Kidney failure can meet the Social Security Administration’s definition of disability if you require dialysis, have received a kidney transplant, or have had certain serious medical complications related to kidney failure.
Kidney failure occurs when your kidneys are not able to filter toxins out of your blood.
Early stage kidney failure does not always cause symptoms. As kidney failure progresses, you might need dialysis treatment or a kidney transplant.
These circumstances can prevent you from working, and you might wonder whether you can get disability benefits.
Kidney failure might fall under the Social Security Administration’s (SSA’s) definition of a disability if it meets certain criteria. This might allow you to qualify for disability benefits while you manage kidney failure.
Learn more about kidney failure.
The exact definition of a disability can vary depending on your location and the agency or organization you’re working with.
One of the most commonly used definitions is the one from the SSA. The SSA determines which conditions legally qualify as a disability for the purposes of receiving disability benefits.
According to the SSA, a disability is a condition that prevents you from working, and it is expected to either last for at least a year or be fatal.
Kidney failure can sometimes meet these requirements. It depends on how severe the kidney failure is and on the type of treatment you are currently receiving.
Kidney failure can qualify as a disability when it meets certain criteria. The SSA lists the requirements for specific conditions in a document called the Blue Book. This document may now be accessed online. Its requirements for kidney failure can be found in section 6.00 under “Genitourinary Disorders.”
If you have kidney disease, the SSA will consider it a disability only if at least one of these statements is true:
- You have received a kidney transplant within the past year.
- You receive kidney dialysis.
- The kidney disease has caused certain serious complications, including:
- Your body mass index (BMI) has been less than 18.0 on two occasions, at least 90 days apart, in the past year.
- You have been hospitalized, with stays of more than 48 hours, at least three times in the past year.
You’ll need to send the SSA medical records that show how you meet these criteria. This might include test results, notes from your doctors, and treatment records.
You can read more about when kidney failure qualifies as a disability by looking through the SSA Blue Book online.
Multiple organizations can help you find out whether you qualify for disability benefits and for benefits and services from other agencies. If you have kidney failure, you might be able to receive state and local benefits, as well as federal benefits from agencies such as Medicare and Medicaid.
These organizations can help you find and apply for benefits:
- United States Social Security Administration (SSA): The SSA has tools and resources on its site that can help you understand the benefits you might be eligible for. You can also speak with the SSA for guidance.
- HealthCare.gov: This is the central website for the Health Insurance Marketplace. It can help you find and qualify for health insurance plans.
- Medicare.gov: Medicare is available for Americans over age 65 and for Americans with disabilities. You can find information about Medicare and how to apply on the Medicare website.
- Medicaid.gov: Medicaid is overseen by each state. It provides healthcare coverage for many people with disabilities, and its website can help you determine what benefits you might qualify for.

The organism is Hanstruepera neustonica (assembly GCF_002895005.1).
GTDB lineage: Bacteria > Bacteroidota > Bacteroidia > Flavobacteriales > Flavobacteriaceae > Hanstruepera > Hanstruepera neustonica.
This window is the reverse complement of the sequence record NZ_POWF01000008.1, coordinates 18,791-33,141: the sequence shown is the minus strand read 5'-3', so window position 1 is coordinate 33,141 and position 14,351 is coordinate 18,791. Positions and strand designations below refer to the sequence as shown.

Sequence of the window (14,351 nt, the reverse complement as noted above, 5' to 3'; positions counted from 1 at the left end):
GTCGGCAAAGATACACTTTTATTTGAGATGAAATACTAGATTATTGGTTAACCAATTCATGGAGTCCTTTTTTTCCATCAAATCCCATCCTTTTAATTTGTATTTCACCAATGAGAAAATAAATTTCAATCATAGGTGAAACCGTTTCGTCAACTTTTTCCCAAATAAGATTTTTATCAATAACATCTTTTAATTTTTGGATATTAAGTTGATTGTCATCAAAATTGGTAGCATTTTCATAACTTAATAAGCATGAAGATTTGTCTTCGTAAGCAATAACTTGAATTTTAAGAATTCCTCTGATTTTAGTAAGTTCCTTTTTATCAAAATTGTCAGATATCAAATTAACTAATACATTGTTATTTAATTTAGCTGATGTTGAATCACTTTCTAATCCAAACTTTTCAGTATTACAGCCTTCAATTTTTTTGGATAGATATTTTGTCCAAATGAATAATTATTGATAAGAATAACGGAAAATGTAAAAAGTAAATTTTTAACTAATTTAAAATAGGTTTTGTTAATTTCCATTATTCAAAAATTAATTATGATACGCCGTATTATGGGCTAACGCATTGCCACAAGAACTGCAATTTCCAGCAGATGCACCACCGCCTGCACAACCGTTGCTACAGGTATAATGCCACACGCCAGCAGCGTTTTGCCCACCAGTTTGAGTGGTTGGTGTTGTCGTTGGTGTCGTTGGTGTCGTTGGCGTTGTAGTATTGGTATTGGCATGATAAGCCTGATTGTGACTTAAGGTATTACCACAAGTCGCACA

- U.S. Department of Health and Human Services (HHS): The HHS has a list of agencies that can help Americans find benefits and services to service a variety of needs.
- U.S. Equal Employment Opportunity Commission (EEOC): The EEOC enforces laws that prevent discrimination in the workplace. This includes discrimination based on disability status.
- The Center for Medicare Advocacy: If you’re eligible for Medicare, the Center for Medicare Advocacy can help you understand your rights.
- The American Kidney Fund: You can use the American Kidney Fund’s community resource finder tool to find disability and kidney disease programs, services, and benefits in your local area.
Multiple factors influence the outlook for people with kidney failure. Factors can include:
- your age
- the underlying cause of the kidney failure
- how well that underlying cause is managed
- the kidney failure stage at diagnosis
- the presence of any other conditions, such as diabetes.
Your doctor can help you understand your individual outlook.
Do I need a lawyer to get disability benefits?
You don’t need a lawyer, but it can sometimes help to have legal representation. A lawyer or disability advocate can make sure your case is presented in the best possible way, which can increase your odds of receiving benefits. You can find a list of nonprofit organizations and legal referral services at your local Social Security office.
How long will it take for me to qualify for disability benefits?
The SSA states that it takes an average of 3–5 months to get a decision. If you’re denied, you’ll have 60 days to file an appeal. The timeline for your appeal will depend on the specifics of your case.
What stages of kidney disease qualify for disability?
The SSA blue book doesn’t have a specific stage listed. However, you’ll need to be receiving dialysis treatment, have received a kidney transplant, or have kidney disease that has led to serious medical complications.
Kidney failure sometimes qualifies as a disability as defined by the SSA. If your kidney failure requires dialysis, if you’ve received a kidney transplant, or if your kidney failure has led to certain medical complications, you might qualify for SSA disability benefits.
You can reach out to SSA or to other resource organizations to get help determining whether you qualify.